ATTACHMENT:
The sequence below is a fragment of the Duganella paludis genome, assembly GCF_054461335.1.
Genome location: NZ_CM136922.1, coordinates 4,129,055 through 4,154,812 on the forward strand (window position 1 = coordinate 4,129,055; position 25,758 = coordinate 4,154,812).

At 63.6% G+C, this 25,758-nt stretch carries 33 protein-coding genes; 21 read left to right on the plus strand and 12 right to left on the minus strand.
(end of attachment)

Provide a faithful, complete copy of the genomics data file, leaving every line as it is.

The sequence below is a fragment of the Duganella paludis genome, assembly GCF_054461335.1.
Genome location: NZ_CM136922.1, coordinates 4,129,055 through 4,154,812 on the forward strand (window position 1 = coordinate 4,129,055; position 25,758 = coordinate 4,154,812).

At 63.6% G+C, this 25,758-nt stretch carries 33 protein-coding genes; 21 read left to right on the plus strand and 12 right to left on the minus strand.